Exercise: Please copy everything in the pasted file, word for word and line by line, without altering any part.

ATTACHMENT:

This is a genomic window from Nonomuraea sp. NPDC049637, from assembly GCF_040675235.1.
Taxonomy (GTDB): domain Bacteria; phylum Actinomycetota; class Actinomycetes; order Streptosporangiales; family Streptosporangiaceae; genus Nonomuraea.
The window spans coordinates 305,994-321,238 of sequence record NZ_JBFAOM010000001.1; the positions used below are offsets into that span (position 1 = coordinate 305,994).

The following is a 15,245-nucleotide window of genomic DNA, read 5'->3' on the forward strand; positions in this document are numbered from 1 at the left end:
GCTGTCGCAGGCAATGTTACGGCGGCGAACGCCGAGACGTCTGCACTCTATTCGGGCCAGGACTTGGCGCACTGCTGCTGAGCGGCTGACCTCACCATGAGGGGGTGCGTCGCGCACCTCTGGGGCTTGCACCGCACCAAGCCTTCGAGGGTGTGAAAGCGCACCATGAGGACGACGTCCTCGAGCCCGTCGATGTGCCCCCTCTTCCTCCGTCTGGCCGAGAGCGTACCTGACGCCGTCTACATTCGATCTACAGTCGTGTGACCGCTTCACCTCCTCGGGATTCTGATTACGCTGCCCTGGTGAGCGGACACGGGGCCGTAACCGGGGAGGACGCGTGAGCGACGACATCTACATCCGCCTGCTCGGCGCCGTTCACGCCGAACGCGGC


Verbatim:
This is a genomic window from Nonomuraea sp. NPDC049637, from assembly GCF_040675235.1.
Taxonomy (GTDB): domain Bacteria; phylum Actinomycetota; class Actinomycetes; order Streptosporangiales; family Streptosporangiaceae; genus Nonomuraea.
The window spans coordinates 305,994-321,238 of sequence record NZ_JBFAOM010000001.1; the positions used below are offsets into that span (position 1 = coordinate 305,994).

The following is a 15,245-nucleotide window of genomic DNA, read 5'->3' on the forward strand; positions in this document are numbered from 1 at the left end:
GCTGTCGCAGGCAATGTTACGGCGGCGAACGCCGAGACGTCTGCACTCTATTCGGGCCAGGACTTGGCGCACTGCTGCTGAGCGGCTGACCTCACCATGAGGGGGTGCGTCGCGCACCTCTGGGGCTTGCACCGCACCAAGCCTTCGAGGGTGTGAAAGCGCACCATGAGGACGACGTCCTCGAGCCCGTCGATGTGCCCCCTCTTCCTCCGTCTGGCCGAGAGCGTACCTGACGCCGTCTACATTCGATCTACAGTCGTGTGACCGCTTCACCTCCTCGGGATTCTGATTACGCTGCCCTGGTGAGCGGACACGGGGCCGTAACCGGGGAGGACGCGTGAGCGACGACATCTACATCCGCCTGCTCGGCGCCGTTCACGCCGAACGCGGC